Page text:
In the life of a Pakistani there are few constants i.e. economy in trouble, batting collapses in cricket and our Pakistani Cinema being revived. No matter what we do, ranging from hiring foreign specialists to relying on our own talent or just try to go with the flow, the result seems to be the same. But every now and then we shake up things with the hope the outcome will be different. While I am not a specialist on any one of above mentioned issues, however, as the title suggests I will try to write about our attempts to revive our film industry.
The industry existed in a healthy shape till late 70s and early 80s, however, Pakistani cinema lost its touch once the creative and original work stopped and was replaced with plagiarized work with heavy influence from work being done in India. Moreover, the financiers started viewing cinema as a medium to mint money instead to provide views with quality work. As a result, the entertainment being offered was cheap comedy, copied movie plots, vulgar dances and useless music. The situation only worsened with the availability of VCRs and access to Bollywood movies, which decidedly ended the Pakistani cinema in 90s. During these years, Pakistan was however was still producing outstanding work in TV dramas and a budding pop music.
The mantra of revival of Pakistani music began during 1st decade of 21st century once Shoaib Mansoor, a well-known drama and music director released movie “Khuda key Liye”. The movie deservedly received a lot of accolade and as a result a ray of hope was sighted. In the subsequent years, few movies were released however; they could only achieve limited success.
During last 2-3 years, drama productions houses have started venturing in film making and distribution, which has proved beneficial in a way that ample funds are now available to producers to make movies of their own choice. Earlier, the equipment, casting, choice of site, marketing etc… were severely affected by lack of funds. The number of movies being released every year is increasing every year now, however, it has raised the erstwhile question about the quality of the final product.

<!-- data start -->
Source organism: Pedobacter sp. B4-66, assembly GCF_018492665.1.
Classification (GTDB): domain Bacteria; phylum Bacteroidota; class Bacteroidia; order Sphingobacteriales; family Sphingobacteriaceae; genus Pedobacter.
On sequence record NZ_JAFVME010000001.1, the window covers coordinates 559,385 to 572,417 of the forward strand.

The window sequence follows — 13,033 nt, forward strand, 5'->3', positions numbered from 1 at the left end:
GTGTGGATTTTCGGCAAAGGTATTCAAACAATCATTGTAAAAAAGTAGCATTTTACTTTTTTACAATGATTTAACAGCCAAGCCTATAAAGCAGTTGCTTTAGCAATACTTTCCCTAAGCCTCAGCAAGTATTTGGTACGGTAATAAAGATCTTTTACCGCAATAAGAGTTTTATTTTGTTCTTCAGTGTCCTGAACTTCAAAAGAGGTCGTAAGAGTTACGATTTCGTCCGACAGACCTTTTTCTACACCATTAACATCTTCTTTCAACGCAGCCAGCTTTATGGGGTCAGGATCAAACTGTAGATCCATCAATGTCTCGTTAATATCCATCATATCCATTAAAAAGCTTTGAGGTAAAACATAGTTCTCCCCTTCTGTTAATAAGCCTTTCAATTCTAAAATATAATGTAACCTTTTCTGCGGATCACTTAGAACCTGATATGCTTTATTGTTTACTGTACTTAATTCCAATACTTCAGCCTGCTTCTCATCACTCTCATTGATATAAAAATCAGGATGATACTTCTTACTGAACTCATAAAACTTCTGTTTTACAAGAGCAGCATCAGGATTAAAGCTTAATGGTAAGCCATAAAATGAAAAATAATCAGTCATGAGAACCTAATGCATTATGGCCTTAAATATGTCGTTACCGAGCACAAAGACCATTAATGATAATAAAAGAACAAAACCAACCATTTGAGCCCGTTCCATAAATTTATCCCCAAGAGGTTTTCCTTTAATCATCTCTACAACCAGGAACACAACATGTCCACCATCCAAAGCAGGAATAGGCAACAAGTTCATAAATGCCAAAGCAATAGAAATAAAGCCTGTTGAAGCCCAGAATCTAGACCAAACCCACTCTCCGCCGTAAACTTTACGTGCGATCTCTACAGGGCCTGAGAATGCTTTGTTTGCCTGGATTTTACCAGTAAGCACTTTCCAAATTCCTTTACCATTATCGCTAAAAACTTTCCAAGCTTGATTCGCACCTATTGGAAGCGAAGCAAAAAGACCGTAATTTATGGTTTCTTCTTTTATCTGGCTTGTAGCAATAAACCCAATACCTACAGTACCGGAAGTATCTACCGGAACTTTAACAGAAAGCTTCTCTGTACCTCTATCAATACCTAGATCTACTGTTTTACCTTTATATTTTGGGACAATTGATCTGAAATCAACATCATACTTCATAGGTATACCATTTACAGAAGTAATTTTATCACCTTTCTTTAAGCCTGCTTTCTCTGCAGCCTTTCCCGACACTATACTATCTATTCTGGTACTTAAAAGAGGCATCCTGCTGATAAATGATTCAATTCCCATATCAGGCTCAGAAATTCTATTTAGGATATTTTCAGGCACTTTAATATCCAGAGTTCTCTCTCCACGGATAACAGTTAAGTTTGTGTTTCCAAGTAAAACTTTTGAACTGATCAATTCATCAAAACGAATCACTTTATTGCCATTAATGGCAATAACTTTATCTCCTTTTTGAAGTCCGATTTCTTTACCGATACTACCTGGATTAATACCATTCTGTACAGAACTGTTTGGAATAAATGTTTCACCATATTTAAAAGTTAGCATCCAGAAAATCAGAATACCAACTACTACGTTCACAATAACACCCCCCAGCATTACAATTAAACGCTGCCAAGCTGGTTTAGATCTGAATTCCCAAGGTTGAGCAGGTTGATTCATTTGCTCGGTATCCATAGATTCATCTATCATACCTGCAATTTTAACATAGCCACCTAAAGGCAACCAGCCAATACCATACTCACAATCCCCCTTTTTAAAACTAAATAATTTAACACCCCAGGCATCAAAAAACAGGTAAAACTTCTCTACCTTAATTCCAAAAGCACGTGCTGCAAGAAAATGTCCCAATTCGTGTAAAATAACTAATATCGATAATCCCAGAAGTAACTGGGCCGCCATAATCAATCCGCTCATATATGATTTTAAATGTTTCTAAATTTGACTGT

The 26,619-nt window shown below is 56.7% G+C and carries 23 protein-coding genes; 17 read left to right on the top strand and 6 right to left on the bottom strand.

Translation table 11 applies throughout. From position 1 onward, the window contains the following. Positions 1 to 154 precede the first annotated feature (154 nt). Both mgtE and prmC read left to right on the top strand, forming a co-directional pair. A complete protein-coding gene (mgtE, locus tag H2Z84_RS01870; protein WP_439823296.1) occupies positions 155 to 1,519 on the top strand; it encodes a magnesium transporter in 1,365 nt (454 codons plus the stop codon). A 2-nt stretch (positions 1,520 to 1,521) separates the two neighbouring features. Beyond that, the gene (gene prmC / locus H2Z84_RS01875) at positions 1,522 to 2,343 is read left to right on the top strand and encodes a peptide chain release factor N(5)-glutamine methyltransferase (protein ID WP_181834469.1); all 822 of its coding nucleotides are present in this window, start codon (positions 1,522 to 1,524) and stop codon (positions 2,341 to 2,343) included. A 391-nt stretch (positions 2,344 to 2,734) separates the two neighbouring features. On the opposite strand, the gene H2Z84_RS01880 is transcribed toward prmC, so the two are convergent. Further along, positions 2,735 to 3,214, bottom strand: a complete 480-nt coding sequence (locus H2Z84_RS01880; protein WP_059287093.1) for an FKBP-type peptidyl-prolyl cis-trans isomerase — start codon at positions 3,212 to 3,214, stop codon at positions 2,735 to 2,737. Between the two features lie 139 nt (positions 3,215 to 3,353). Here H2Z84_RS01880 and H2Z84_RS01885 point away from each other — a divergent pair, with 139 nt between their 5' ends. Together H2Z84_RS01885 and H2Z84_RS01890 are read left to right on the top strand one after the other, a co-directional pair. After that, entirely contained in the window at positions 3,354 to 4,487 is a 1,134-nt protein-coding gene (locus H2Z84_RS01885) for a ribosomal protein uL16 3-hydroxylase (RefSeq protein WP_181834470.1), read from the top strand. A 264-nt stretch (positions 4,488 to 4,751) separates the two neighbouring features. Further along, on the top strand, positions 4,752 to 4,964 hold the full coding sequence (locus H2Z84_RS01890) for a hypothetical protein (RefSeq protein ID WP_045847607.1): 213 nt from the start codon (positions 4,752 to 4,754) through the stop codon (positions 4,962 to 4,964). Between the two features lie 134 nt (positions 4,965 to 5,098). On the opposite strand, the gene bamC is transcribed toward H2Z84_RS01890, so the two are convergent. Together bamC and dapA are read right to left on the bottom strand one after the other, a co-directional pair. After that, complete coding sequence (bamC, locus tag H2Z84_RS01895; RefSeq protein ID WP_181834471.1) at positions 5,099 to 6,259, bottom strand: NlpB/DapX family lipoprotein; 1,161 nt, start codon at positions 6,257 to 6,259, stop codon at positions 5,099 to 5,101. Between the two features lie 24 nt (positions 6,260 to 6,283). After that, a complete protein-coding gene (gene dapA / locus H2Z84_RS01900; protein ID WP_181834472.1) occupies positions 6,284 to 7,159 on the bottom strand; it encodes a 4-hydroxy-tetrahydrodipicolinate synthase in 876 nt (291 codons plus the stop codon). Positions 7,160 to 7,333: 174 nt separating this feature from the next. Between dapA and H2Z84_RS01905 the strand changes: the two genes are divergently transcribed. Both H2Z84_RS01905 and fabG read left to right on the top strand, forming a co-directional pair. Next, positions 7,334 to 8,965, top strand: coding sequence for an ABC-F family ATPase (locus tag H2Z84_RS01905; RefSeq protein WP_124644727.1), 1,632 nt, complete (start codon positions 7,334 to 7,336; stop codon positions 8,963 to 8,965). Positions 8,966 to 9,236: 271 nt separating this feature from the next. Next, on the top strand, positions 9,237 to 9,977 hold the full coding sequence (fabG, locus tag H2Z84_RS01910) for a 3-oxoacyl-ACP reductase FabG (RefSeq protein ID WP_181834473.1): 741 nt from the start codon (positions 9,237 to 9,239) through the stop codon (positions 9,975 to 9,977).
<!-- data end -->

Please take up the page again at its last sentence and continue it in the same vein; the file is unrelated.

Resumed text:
It is worth remembering the decline of cinema started with the production of a large number of movies on “formulas”, the term loosely referring to movies having similar caste, identical stories, sensual dances and noise in the name of music. Ironically, the same phase is being observed, where repetitive movie themes and characterization has become a norm. Recently, two movies, Raasta directed by Sahir Lodhi and Chain Aye Na directed by Syed Noor faced heavy criticism for being low in quality and substandard content.
However, once the movies could not perform well on Box Office, both directors resorted to the claims that a conspiracy is being hatched by certain quarters to negatively affect the revival of cinema.
The main cause of failure of new productions is the same as experienced in the past i.e. to make formula movies. Actors who have outlived their utility on TV are now appearing in lead roles in movies basing primarily due to financial reasons. On occasions they are easily twice the age of their female counterparts. Directors are relying on a limited number of actors in comedy roles as if the country of 22 million cannot produce quality actors in such roles. Same goes for the lead actresses and the actors in supporting roles. Movie plots revolve around the culture which hardly exists in our normal lives. While limited dramatization is acceptable, however, complete themes of the movies, selection of costumes and the general environment being propagated hardly exist even in our urban areas.
Movies completely disregard the problems faced and lives being lived by their viewers and hence often become superfluous. Such movies which have a clear disconnect from our culture will eventually take the cinema to a downward swirl as happened in the past.
It is the need of the hours that instead of making run of the mill projects, directors and producers keep themselves rooted to our culture and try to connect with the audience instead of relying on skimpy clothes, item songs, loud music and tired castes. Considering the alternatives available in the form of Bollywood and Hollywood, the audience will not tolerate this very long and the good work done in last few years will be undone easily and quickly.